You’re planning a very active summer. Some beach time and lots of swimming for sure. You’ll take in some live entertainment, you’ll get lots of exercise jogging or perhaps playing some tennis, then it’s time to hit the grill. You’re going to be busy! So it’s essential that your hearing aids are prepared.
All of these activities can introduce unique risks for your hearing aids, but there are some easy ways you can safeguard these little, helpful devices and enjoy your summer at the same time.
Summer hearing aid obstacles
Every season will introduce unique difficulties with regards to your hearing aids. Climate and weather are the greatest challenges during the summer.
Here are a few summer related obstacles:
- Dirt and debris: You’re active in the summer. But when you go to the beach, there’s a good possibility you might get some sand in your hearing aid, and that might cause problems.
- Moisture: During the summer, moisture is almost always present, whether from rain, sweat, swimming, or humidity. That’s a problem because moisture can be a major issue for hearing aids.
- Wind: A powerful enough wind can jerk and yank at your hearing aids. Depending on the climate, strong winds can also introduce dust and debris into your hearing aid.
Generally, it’s pretty apparent why these problems are more common in the summer months: you spend more time outdoors. And you’re more likely to encounter a surprise rain storm or a strong wind when you’re outside so often.
Keeping your hearing aids at optimum performance through the summer
Your hearing aids are made to improve your quality of life, to make it possible for you to do more. So throughout the summer, most individuals want to use their hearing aids as frequently as possible. Taking care of your hearing aids by taking a few extra steps can make that happen.
Take measures to keep your hearing aids dry
We’ve established that moisture is the adversary of a well-functioning hearing aid (the more state-of-the-art the electronics, the worse water becomes). Keep moisture at bay with these tips:
- Have a microfiber towel handy. You can use this to routinely dry your hearing aids. This stops moisture from accumulating when you aren’t watching.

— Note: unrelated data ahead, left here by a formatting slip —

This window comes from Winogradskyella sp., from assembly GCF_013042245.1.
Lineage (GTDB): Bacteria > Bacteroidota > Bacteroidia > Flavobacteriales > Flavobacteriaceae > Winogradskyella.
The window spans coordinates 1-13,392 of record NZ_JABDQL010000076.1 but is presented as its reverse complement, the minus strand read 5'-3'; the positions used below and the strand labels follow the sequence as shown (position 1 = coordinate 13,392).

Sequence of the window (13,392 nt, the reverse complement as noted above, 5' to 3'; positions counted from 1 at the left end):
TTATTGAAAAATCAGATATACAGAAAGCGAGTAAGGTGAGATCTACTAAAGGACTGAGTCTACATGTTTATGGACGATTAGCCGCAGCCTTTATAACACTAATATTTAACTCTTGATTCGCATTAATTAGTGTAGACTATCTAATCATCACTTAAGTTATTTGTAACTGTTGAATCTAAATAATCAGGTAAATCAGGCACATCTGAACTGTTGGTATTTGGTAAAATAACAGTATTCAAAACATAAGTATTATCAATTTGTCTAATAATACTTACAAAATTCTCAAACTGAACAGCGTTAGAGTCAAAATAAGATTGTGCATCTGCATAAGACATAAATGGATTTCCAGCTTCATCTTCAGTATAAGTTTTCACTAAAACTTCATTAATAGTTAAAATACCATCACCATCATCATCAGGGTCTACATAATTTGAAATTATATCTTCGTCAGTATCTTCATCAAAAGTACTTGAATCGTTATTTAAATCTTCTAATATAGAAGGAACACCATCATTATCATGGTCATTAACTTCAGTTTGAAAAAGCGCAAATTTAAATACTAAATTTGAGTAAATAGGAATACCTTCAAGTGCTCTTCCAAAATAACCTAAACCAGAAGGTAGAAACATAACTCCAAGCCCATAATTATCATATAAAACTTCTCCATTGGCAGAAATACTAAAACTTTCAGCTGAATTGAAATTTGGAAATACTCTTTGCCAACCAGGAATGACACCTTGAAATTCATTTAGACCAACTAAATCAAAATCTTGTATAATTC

- Open the battery compartment on your hearing aids while you sleep and allow them to air dry. This will help counter damage caused by corrosion of the battery.
- Don’t bring your hearing aids into the water. Beach day? Great! Just remove your hearing aids first. Obviously, this is common sense. So the real danger is the moisture in your ears that lingers after you go swimming. Using a swim cap or earplugs when you’re swimming is a smart idea. This can help keep your ears (and thus your hearing aids) quite dry.
- Thoroughly dry your ears. Make sure you aren’t accidentally transferring moisture from your ears to your hearing aids.
- When you’re doing something that will cause you to sweat, use a sweatband. Your hearing aids will stay quite dry because sweat can’t reach them.
Take measures to keep your hearing aids clean
Moisture and heat can both fuel the growth of bacteria. During the summer particularly, take measures to keep your hearing aids clean. You can do the following:
- Routinely disinfect your hearing aids. Specialized antibacterial wipes are available for this.
- Store your hearing aids in a dry, cool place. Hearing aids, as a rule, don’t do well in the direct sunlight. So keep them off your dashboard on hot days. Instead, make sure they’re nestled away somewhere dry and cool when you’re not wearing them.
- Watch out for the long-term build-up of debris. You can take a little time to remove any debris on your hearing aids while you sanitize them. Sooner or later, it’s most likely also a good idea to have your hearing aids professionally cleaned.
Stay active, stay happy, keep hearing
Your hearing aids are made to help you all through your life, and that’s definitely true of the summer months. There’s a way to keep your hearing aids dry and in good working order whether you’re hiking, swimming, or simply taking an evening stroll around your neighborhood.